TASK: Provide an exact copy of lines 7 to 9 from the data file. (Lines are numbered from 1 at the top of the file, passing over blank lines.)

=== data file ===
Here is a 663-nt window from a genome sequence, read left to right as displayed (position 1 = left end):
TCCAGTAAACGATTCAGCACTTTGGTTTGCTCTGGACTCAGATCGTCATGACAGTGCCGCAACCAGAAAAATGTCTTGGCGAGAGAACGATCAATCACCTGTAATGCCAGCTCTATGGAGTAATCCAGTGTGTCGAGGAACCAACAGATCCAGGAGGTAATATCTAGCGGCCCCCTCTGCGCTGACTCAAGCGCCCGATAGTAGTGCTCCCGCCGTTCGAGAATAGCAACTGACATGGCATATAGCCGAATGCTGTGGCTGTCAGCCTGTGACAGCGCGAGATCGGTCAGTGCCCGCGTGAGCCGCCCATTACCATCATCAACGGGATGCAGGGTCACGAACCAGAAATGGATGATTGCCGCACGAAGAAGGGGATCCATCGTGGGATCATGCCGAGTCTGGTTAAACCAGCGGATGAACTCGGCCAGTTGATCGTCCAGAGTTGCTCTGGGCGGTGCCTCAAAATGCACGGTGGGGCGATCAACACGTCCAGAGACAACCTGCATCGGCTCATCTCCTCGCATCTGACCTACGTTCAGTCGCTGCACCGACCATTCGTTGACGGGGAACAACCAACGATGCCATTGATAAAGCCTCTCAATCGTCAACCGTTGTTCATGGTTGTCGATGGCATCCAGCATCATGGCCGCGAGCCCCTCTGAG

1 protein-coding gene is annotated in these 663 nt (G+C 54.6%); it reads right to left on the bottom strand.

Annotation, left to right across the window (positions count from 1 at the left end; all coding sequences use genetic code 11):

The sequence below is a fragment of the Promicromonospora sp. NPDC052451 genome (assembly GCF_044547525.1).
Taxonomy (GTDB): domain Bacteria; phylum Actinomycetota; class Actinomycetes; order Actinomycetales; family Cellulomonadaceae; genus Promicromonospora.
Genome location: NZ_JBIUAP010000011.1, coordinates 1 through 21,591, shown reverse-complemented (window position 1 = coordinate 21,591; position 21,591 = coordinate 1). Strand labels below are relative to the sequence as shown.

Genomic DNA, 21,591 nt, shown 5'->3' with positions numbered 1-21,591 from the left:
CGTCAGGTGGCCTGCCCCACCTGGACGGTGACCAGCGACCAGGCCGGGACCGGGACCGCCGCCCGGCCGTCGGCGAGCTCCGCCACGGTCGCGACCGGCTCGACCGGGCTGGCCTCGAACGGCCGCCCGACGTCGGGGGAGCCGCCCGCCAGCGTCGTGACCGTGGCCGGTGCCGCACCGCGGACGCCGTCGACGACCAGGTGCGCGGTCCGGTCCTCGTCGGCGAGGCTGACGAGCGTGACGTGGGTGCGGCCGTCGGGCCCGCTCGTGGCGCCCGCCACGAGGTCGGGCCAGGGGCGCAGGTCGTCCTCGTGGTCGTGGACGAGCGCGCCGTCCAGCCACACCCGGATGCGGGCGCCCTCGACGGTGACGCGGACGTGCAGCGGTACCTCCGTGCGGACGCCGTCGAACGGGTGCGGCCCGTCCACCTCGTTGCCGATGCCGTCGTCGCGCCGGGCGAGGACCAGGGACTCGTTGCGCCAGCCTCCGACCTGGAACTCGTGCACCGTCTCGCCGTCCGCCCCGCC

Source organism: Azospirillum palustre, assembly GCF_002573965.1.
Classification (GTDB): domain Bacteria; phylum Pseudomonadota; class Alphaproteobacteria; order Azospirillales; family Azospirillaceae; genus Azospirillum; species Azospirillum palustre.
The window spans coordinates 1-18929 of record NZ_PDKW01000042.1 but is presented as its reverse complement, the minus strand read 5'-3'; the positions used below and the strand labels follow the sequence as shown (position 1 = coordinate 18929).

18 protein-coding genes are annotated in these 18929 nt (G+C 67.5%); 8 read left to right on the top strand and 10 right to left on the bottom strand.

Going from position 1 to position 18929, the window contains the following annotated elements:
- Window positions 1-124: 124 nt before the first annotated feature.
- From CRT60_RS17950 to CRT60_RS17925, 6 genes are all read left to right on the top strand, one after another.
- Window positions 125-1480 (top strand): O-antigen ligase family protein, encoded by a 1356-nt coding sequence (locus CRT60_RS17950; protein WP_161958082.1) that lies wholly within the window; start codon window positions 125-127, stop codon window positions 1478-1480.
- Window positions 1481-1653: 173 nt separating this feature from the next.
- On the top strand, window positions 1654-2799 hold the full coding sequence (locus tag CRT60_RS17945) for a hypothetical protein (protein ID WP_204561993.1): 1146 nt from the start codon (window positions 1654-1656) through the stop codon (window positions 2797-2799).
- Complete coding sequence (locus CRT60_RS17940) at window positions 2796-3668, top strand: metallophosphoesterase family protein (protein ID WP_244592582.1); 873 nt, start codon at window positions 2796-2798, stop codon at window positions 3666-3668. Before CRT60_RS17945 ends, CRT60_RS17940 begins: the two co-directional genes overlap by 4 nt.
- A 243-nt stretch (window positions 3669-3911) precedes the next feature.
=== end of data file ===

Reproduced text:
Genome location: NZ_JBIUAP010000011.1, coordinates 1 through 21,591, shown reverse-complemented (window position 1 = coordinate 21,591; position 21,591 = coordinate 1). Strand labels below are relative to the sequence as shown.

Genomic DNA, 21,591 nt, shown 5'->3' with positions numbered 1-21,591 from the left:
CGTCAGGTGGCCTGCCCCACCTGGACGGTGACCAGCGACCAGGCCGGGACCGGGACCGCCGCCCGGCCGTCGGCGAGCTCCGCCACGGTCGCGACCGGCTCGACCGGGCTGGCCTCGAACGGCCGCCCGACGTCGGGGGAGCCGCCCGCCAGCGTCGTGACCGTGGCCGGTGCCGCACCGCGGACGCCGTCGACGACCAGGTGCGCGGTCCGGTCCTCGTCGGCGAGGCTGACGAGCGTGACGTGGGTGCGGCCGTCGGGCCCGCTCGTGGCGCCCGCCACGAGGTCGGGCCAGGGGCGCAGGTCGTCCTCGTGGTCGTGGACGAGCGCGCCGTCCAGCCACACCCGGATGCGGGCGCCCTCGACGGTGACGCGGACGTGCAGCGGTACCTCCGTGCGGACGCCGTCGAACGGGTGCGGCCCGTCCACCTCGTTGCCGATGCCGTCGTCGCGCCGGGCGAGGACCAGGGACTCGTTGCGCCAGCCTCCGACCTGGAACTCGTGCACCGTCTCGCCGTCCGCCCCGCC